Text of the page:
Rocks, shells, petrified fossils, minerals, pottery, coral, glass and more are set into cement to fashion an other-worldly set of patriotic and religious scenes.
One of the downsides of driving with 10K of RV on your back is that you can’t always stop quickly when you see an interesting roadside attraction.
This time, I could.
We were following the Great River Road through some small towns in Wisconsin on a sunny and mild Sunday afternoon. I first saw the sign for the “Holy Ghost” church and at passing speed mistook the dove for an actual shape of a ghost.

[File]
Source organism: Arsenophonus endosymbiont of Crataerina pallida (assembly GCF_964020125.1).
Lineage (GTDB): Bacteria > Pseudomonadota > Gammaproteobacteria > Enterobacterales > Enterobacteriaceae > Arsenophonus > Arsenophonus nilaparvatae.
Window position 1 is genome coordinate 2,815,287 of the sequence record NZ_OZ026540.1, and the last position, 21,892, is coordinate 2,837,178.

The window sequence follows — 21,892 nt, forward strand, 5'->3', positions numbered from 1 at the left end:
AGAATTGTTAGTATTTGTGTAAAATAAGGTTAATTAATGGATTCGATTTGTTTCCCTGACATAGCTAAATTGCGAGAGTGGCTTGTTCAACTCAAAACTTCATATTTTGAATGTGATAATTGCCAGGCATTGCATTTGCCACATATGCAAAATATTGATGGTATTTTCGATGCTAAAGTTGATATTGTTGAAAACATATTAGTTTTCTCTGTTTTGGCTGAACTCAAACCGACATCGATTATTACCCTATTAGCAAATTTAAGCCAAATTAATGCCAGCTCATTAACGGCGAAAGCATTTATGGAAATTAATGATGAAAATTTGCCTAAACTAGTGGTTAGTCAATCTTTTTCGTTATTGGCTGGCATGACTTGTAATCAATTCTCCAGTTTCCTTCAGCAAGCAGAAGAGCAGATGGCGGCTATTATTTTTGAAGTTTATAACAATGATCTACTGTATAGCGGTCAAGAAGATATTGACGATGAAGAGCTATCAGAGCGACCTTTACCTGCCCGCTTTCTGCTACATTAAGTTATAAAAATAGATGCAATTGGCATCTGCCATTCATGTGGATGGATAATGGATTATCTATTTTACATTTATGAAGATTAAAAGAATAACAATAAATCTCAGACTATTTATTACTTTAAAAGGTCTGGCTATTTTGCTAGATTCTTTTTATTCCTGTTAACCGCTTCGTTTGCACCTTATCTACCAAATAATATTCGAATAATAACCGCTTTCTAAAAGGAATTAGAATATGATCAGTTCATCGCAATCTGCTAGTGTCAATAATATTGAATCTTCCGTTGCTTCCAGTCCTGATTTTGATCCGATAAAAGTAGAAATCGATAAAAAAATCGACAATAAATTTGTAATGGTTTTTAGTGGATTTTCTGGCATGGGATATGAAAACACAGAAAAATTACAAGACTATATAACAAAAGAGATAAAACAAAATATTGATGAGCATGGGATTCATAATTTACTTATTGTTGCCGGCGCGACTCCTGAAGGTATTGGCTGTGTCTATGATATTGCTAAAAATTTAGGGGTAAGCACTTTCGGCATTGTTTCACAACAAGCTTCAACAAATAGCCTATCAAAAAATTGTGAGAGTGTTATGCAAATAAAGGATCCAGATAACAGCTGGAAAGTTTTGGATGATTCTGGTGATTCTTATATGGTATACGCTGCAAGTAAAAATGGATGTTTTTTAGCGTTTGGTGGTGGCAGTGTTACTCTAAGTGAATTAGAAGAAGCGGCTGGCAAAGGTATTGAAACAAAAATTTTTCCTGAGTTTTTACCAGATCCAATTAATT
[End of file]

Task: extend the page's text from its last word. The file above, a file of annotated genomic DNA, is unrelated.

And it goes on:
While chuckling at that my eye caught the unusually-shaped building next to the more traditional looking church. I lucked into some street parking a block away and we walked back to enjoy the Dickeyville Grotto.
You can read more about the work on the Grotto website, but the basic story is that the entire Grotto was built by one Catholic Priest between 1925-1930.
This is the closest I could get:
The main reason why it was done I could not reveal. The last day will tell you more about that. I can only say that Almighty God and his Blessed Mother, in whose honor we worked, blessed us in such a way that ‘we built better than we knew.’ Rev. Matthias Wernerus
I love this running across this kind of small town, quirky and almost inexplicable attraction. The Grotto reminded us of Queen Califia’s Magic Circle in California.